America is the great democratic experiment, but it has been transformed into an aristocracy. And it’s not an aristocracy of the “one percent.” In fact, many of the “one percenters” are entrepreneurs who have risen from modest beginnings to the very top echelons of wealth and influence, and thereby reinforced the democratic American dream.

Instead, we are witnessing the emergence of an aristocracy of high-earning executives, professionals, intellectuals who are transforming America from a dynamic democracy into a sclerotic aristocracy. It’s the very well-to-do, but not the super rich, who are undermining American democracy.

This startling hypothesis is advanced by George Mason University scholar Francis H. Buckley in his important new book, The Way Back: Restoring the Promise of America. Buckley dubs this emerging aristocracy the “New Class.” Members of the New Class are high earners, alumni of the country’s best colleges and universities, and fluent in a set of norms and behaviors that mark them as members of the country’s elite. They send their children to private schools, or else they can afford to live in a zip code with top-flight public schools. They have much invested in the way things are today, and they are not entrepreneurial or rich enough to be willing to chance big changes in how the American economy and society run. And, they tend to judge that they have fully earned their status through their education and hard work. (This makes them fundamentally different from the old European aristocracies, who knew their position depended upon their birth and thus adopted attitude of noblesse oblige towards the lower classes.)

So invested in how things are today, and so convinced are they that they have earned their lofty position, that the members of the New Class have become, in Buckley’s damning formulation, “the enemies of promise”—that is, enemies of the promise of the American dream that one can rise on the basis of merit and hard work.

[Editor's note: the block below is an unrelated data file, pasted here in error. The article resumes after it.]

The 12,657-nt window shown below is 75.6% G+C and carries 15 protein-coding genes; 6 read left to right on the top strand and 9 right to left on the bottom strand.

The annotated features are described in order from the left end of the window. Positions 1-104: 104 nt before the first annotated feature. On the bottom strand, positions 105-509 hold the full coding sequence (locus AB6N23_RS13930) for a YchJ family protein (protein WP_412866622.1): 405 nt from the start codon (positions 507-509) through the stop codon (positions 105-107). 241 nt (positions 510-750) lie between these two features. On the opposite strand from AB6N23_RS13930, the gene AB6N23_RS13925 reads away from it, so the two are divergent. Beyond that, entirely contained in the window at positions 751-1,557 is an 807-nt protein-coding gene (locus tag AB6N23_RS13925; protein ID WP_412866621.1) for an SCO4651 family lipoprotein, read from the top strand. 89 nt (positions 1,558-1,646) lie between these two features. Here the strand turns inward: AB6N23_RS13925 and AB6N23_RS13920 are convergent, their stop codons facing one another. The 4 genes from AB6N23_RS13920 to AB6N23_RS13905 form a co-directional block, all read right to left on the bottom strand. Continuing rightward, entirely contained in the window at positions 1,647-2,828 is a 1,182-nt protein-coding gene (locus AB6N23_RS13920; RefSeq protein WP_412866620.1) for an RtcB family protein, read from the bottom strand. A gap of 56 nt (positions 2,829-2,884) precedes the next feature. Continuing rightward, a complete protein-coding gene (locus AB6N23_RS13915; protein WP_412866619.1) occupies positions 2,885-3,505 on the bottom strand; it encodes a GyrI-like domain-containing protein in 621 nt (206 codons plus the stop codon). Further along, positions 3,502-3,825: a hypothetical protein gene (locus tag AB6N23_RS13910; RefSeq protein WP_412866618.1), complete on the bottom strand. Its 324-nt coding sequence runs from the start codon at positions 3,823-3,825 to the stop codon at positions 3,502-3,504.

Buckley’s thesis is sure to provoke an indignant response from many; after all, many of the elite—such as the opinion-writers in the pages of the New York Times—see themselves as defenders of the promise of the American dream and proponents of policies that will restore economic mobility. But drawing on history and economics, as well as comparisons to countries like Canada, Buckley argues that many policies favored by elites further undermine the prospects of the middle class.

Buckley is not the first to raise the alarm about the dangers of this New Class. Friedrich Hayek’s seminal 1947 essay, “The Intellectuals and Socialism,” also describes how executives, professionals, journalists, and the like establish a “climate of opinion” in favor of engineering social and economic improvements through government programs. But Buckley does so with a keen eye on today’s most pressing issues, and he sketches reforms of education, immigration, and tax policies that would check the power of the New Class—and, in so doing, proposes a way back to a more dynamic, and a more fair, America. In this contentious election season, Buckley’s The Way Back is a thoughtful guide to the most vexing questions about inequality and how we might truly tackle these issues.

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